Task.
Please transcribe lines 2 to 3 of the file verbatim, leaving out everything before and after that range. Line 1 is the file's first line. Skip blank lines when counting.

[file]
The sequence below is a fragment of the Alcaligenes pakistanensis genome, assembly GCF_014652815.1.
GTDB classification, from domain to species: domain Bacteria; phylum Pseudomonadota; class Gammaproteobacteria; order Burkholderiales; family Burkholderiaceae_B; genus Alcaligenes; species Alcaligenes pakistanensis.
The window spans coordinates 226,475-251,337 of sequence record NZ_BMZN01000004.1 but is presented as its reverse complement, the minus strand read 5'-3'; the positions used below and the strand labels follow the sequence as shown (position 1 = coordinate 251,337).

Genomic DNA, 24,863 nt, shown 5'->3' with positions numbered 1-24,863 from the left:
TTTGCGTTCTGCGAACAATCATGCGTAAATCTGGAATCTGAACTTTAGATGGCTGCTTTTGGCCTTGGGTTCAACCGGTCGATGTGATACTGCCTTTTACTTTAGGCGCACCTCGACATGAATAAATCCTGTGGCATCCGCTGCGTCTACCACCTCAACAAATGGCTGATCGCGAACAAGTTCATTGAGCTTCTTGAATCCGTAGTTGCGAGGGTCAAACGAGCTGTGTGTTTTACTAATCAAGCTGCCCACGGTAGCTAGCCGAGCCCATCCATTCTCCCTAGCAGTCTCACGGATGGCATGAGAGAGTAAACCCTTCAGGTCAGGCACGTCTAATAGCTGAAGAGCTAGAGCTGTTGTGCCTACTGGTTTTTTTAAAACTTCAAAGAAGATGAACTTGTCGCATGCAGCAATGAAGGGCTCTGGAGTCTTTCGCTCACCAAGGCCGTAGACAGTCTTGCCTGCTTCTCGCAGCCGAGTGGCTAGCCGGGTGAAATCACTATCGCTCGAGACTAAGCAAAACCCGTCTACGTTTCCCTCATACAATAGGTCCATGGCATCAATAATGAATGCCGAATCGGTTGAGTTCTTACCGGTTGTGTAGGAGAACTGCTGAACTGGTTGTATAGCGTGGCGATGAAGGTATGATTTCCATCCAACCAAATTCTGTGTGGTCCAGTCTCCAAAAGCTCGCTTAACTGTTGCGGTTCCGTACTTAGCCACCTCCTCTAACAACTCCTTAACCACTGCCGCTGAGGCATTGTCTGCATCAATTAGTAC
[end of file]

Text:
GTDB classification, from domain to species: domain Bacteria; phylum Pseudomonadota; class Gammaproteobacteria; order Burkholderiales; family Burkholderiaceae_B; genus Alcaligenes; species Alcaligenes pakistanensis.
The window spans coordinates 226,475-251,337 of sequence record NZ_BMZN01000004.1 but is presented as its reverse complement, the minus strand read 5'-3'; the positions used below and the strand labels follow the sequence as shown (position 1 = coordinate 251,337).